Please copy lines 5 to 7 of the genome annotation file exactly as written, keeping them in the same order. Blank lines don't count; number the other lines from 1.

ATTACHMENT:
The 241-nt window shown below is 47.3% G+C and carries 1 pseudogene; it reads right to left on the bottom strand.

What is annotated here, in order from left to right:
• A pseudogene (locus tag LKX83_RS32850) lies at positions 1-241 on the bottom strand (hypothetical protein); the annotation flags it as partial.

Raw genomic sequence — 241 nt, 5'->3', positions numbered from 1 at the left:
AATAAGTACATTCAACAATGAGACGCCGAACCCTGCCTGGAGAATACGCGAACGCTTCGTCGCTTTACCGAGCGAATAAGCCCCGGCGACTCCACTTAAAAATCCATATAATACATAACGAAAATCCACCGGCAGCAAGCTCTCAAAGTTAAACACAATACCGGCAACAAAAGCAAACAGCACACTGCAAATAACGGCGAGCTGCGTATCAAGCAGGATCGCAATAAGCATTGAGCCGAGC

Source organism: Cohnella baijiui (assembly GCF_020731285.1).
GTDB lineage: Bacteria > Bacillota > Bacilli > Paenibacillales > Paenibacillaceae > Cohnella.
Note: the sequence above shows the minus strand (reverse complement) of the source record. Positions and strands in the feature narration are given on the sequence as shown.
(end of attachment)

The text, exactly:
AATAAGTACATTCAACAATGAGACGCCGAACCCTGCCTGGAGAATACGCGAACGCTTCGTCGCTTTACCGAGCGAATAAGCCCCGGCGACTCCACTTAAAAATCCATATAATACATAACGAAAATCCACCGGCAGCAAGCTCTCAAAGTTAAACACAATACCGGCAACAAAAGCAAACAGCACACTGCAAATAACGGCGAGCTGCGTATCAAGCAGGATCGCAATAAGCATTGAGCCGAGC

Source organism: Cohnella baijiui (assembly GCF_020731285.1).
GTDB lineage: Bacteria > Bacillota > Bacilli > Paenibacillales > Paenibacillaceae > Cohnella.